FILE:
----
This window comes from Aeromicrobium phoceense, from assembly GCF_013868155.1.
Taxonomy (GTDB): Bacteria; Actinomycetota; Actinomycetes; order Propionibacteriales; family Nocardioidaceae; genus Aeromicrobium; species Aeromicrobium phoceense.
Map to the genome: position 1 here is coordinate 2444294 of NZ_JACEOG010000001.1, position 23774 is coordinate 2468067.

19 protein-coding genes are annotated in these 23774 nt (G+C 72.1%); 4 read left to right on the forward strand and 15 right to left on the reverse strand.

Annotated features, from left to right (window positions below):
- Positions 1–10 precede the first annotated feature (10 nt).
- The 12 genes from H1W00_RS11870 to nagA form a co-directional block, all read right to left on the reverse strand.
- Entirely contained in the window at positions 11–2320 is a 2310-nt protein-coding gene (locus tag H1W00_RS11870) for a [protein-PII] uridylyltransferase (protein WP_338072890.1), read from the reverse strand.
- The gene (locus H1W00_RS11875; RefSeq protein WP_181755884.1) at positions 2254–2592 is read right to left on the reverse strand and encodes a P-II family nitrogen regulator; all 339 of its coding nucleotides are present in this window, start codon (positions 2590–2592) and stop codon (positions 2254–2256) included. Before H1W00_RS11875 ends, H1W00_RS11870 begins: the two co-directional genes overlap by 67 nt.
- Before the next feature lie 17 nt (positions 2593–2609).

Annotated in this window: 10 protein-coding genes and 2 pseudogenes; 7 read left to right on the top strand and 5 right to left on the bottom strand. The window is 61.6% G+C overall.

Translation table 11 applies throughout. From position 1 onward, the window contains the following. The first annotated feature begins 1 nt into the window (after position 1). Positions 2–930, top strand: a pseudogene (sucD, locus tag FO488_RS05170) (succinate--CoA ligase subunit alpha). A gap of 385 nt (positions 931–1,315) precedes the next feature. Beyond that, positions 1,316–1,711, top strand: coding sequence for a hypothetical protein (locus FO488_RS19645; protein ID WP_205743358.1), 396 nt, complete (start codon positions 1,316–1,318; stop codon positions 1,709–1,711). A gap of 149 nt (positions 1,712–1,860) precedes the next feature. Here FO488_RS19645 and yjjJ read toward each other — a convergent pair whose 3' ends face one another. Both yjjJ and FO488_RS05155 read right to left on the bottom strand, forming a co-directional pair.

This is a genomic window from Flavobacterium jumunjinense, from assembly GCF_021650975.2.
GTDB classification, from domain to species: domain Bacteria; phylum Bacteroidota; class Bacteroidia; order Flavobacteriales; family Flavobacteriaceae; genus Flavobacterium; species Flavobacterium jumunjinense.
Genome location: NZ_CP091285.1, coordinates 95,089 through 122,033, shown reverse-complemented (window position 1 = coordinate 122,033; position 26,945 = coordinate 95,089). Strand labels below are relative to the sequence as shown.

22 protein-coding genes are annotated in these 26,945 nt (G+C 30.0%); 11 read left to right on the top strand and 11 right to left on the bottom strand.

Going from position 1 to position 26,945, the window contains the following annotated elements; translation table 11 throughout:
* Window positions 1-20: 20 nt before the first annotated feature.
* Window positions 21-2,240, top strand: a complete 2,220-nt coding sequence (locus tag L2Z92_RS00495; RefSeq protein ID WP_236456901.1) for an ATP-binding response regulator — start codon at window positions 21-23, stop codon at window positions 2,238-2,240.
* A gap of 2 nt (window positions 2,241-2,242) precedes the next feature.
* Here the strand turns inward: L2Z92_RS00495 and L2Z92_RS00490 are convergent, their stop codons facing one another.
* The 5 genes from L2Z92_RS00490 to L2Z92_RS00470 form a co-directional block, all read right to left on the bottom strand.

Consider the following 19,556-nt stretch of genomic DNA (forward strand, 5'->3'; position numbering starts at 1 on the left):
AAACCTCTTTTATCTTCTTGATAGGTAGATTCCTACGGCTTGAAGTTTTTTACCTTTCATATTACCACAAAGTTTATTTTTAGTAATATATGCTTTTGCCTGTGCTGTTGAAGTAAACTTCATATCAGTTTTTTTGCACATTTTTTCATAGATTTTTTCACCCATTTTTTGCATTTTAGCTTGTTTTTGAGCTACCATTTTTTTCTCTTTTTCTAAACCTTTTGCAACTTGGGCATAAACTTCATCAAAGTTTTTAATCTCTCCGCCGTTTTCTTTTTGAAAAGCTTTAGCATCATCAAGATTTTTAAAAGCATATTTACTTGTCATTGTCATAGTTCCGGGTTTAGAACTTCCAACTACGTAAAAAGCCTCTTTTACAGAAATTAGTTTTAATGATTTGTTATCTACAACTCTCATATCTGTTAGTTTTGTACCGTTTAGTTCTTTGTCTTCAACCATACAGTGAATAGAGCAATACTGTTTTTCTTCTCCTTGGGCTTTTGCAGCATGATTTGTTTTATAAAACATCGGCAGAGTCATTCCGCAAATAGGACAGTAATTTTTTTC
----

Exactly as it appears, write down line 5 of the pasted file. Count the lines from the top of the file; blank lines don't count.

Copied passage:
Annotated features, from left to right (window positions below):